The tool 16 is preferably formed from multiple layers (e. g. 10 layers) of adhesive tape that are stuck to one another. One suitable tape is a polyimide tape No. 5413 sold by DuPont and Company under the trademark Kapton. It would, however, be possible to use as the tool 16 a block of hard rubbery material. Of course, a balance must be struck between employing a material that is hard enough to deform the aluminum foil yet soft enough to be able to conform to the contours of the fiber section 14 and the edges of the tape portions 8 and 10 and to avoid crushing the fiber section 14.

The foil 12 is sold by Reynolds Aluminum Company as 1 mil (0.001 inch, or approximately 0.025 mm) thick foil. However, other materials may be used so long as they are sufficiently ductile and inelastic.

The UV curable adhesive is sold by Norland Products, Inc. under the designation Norland Optical Adhesive type 61.

It is, of course, desirable that the splice unit, when assembled with the fiber sections 2 and 4, should be protected from environmental influences. This can be achieved by fitting a heat shrinkable tube over one of the fiber sections prior to formation of the splice. After the splice has been completed, the heat shrinkable tube is then moved so that it covers the splice unit and is exposed to heat so that it shrinks into close contact with the splice unit and the fibers.

An alternative construction for the splice unit is shown in FIG. 4. In the case of FIG. 4, the substrate is formed by a sector of a glass tube. Typically, for a fiber that is 125 μm in external diameter, the internal diameter and the wall thickness of the tube are selected so that the depth of the arcuate channel defined by the tube sector is about 10 mils. Adhesive is applied to the surfaces 30 and 32 of the tube sector, and aluminum foil 34 is applied to the adhesive so that it stretches across the channel defined between surfaces 30 and 32. A tool (not shown) is then brought down into the channel, stretching the foil 34 and forcing it into contact with the interior surface of the tube. As in the case of FIG. 1, the tool is shorter in the longitudinal dimension of the tube sector than is the foil 34, and the portions of the foil that are not pressed into contact with the tube by the tool buckle away from the tube and define respective funnel formations.

Numerous other methods of applying localized pressure to the aluminum foil will occur to persons skilled in the art. For example, instead of using a tool that enters into direct physical contact with the foil, pressure may be generated at a remote location and transmitted to the foil by hydraulic fluid.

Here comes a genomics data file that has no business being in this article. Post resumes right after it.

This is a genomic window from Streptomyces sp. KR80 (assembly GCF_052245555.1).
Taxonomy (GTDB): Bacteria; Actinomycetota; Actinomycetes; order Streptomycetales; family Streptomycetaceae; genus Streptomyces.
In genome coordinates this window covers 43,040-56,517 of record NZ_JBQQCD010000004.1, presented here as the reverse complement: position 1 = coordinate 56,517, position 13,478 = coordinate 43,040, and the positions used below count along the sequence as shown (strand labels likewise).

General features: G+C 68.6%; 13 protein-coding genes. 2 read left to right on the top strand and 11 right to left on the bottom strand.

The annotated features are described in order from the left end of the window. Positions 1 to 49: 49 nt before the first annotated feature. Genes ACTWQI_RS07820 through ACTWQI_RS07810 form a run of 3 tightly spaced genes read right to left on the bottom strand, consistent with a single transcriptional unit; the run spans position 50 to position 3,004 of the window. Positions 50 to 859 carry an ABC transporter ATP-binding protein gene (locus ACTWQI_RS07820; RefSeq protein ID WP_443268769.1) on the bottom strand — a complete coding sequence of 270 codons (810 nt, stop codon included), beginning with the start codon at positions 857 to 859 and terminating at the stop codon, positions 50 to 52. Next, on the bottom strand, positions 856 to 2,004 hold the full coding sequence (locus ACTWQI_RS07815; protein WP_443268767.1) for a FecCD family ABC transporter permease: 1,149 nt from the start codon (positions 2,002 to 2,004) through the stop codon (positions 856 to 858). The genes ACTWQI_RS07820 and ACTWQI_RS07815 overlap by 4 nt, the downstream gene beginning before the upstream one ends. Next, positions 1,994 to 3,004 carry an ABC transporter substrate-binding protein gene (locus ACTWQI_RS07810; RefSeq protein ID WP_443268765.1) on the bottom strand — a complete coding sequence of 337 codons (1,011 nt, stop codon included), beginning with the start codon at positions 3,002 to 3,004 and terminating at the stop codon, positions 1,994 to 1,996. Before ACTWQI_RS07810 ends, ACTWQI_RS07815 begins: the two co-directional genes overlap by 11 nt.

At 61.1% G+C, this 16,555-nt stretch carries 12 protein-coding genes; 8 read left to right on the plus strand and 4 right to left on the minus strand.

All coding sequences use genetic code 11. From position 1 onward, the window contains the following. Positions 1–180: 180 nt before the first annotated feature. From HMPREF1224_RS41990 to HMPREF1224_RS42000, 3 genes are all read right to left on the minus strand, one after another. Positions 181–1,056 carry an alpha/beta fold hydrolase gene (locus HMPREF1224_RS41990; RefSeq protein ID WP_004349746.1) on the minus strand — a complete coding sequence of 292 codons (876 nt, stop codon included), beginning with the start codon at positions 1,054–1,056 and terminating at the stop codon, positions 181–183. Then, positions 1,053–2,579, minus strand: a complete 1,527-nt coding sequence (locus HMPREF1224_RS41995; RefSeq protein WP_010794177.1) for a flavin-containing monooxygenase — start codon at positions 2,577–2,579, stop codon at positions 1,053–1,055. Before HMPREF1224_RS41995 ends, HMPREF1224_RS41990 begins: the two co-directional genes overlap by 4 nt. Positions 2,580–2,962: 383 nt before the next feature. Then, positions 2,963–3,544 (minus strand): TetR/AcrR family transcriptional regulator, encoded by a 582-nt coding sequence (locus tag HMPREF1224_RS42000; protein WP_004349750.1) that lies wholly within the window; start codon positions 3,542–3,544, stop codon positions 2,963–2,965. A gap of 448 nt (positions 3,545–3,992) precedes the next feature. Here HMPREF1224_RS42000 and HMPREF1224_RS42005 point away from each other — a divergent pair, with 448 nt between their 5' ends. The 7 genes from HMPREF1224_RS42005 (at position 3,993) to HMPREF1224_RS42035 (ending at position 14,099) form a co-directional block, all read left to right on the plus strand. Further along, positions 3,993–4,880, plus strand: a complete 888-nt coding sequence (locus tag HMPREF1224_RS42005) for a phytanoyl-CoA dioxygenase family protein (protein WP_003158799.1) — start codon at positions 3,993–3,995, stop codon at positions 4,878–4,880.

It will be appreciated by those skilled in the art that the invention is not restricted to the use of a foil that is formed in situ. A foil could be pre-embossed to the desired shape and then secured directly to the substrate without use of double-sided adhesive tape. Of course, in the event that a pre-embossed foil is used, the advantage of close fitting of the passageway about the fiber sections 2 and 4 owing to use of the section 14 to form the passageway is lost, but this might be tolerable, particularly in the case of multi-mode fibers.

It will be appreciated by those skilled in the art that the invention is not restricted to the particular methods and devices that have been described with reference to the drawings, since variations may be made therein without departing from the scope of the invention as defined in the appended claims, and equivalents thereof. For example, instead of using an adhesive that is curable by ultraviolet light in order to provide index matching between the fibers and to secure the fibers to the substrate, glycerin could be used as the index matching fluid and clamps used to secure the fibers to the substrate. Even in the case that an adhesive is used for index matching and for securing the fibers to the substrate, it is not necessary that the adhesive be curable by exposure to ultraviolet light. For example, a two-component adhesive, which is cured by reaction between the components, could be used and so could an adhesive that is cured by heat.

Patent Citations
Cited PatentFiling datePublication dateApplicantTitle
US3912574 *Oct 24, 1974Oct 14, 1975Bell Telephone Labor IncApparatus for splicing pairs of arrayed or individual fibers utilizing optical fiber aligning grooves
US3984172 *Oct 23, 1973Oct 5, 1976Bell Telephone Laboratories, IncorporatedOptical fiber transmission medium
US4109369 *Feb 20, 1975Aug 29, 1978Bicc LimitedMethods of jointing optical fibres
US4123137 *Oct 26, 1976Oct 31, 1978Bell Telephone Laboratories, IncorporatedOptical fiber arrangement for splicing fibers secured to ribbonlike tape
US4186998 *Jun 14, 1978Feb 5, 1980The Deutsch Company Electronic Components DivisionOptical interconnecting device having tapered surfaces
US4435038 *Jan 13, 1982Mar 6, 1984Amp IncorporatedConnector for use in butt splicing two optical fibres
US4475790 *Jan 25, 1982Oct 9, 1984Spire CorporationFiber optic coupler
Referenced by
Citing PatentFiling datePublication dateApplicantTitle
US4688886 *Aug 15, 1985Aug 25, 1987Siemens AktiengesellschaftDevice for holding two light waveguides connected to one another by a splice
US4740411 *Apr 22, 1986Apr 26, 1988Tektronix, Inc.An article for placing an elongate member of generally cylindrical form in a predetermined position
US4778242 *Jul 29, 1987Oct 18, 1988Ngk Insulators, Ltd.Reinforcement for optical-fiber joint
US4789217 *May 5, 1987Dec 6, 1988Tektronix, Inc.Method of and apparatus for securing elongate members of generally cylindrical form in end-to-end relationship
US4900125 *Jul 21, 1988Feb 13, 1990Abbott LaboratoriesOptical coupling method
US4973126 *Dec 7, 1989Nov 27, 1990At&T Bell LaboratoriesOptical fiber connector
US5295492 *Oct 9, 1992Mar 22, 1994C. R. Bard, Inc.Device for connecting a guidewire to an extension guidewire
US5361777 *Sep 7, 1993Nov 8, 1994C.R. Bard, Inc.Device for connecting a guidewire to an extension guidewire
EP0290253A2 *May 5, 1988Nov 9, 1988Tektronix, Inc.Method of and apparatus for securing elongate members of generally cylindrical form in end-to-end relationship
Classifications
U.S. Classification156/158, 385/81, 385/73, 156/502, 156/292, 156/213, 385/80, 385/99, 156/307.7, 156/86
International ClassificationG02B6/38, B65H69/00, G02B6/36, G02B6/24
Cooperative ClassificationG02B6/38, B65H69/00, G02B6/3636, G02B6/3696, Y10T156/103, G02B6/3803
European ClassificationG02B6/38, B65H69/00, G02B6/38B4
Legal Events
DateCodeEventDescription
Mar 13, 1986ASAssignment
Owner name: TEKTRONIX, INC., 4900 S.W. GRIFFITH DRIVE, PO BOX
Free format text: ASSIGNMENT OF ASSIGNORS INTEREST.;ASSIGNOR:MITCH, JOHN H.;REEL/FRAME:004521/0962
Effective date: 19850304
Nov 17, 1989FPAYFee payment
Year of fee payment: 4
Jan 18, 1994REMIMaintenance fee reminder mailed
Jun 12, 1994LAPSLapse for failure to pay maintenance fees
Aug 23, 1994FPExpired due to failure to pay maintenance fee
Effective date: 19940615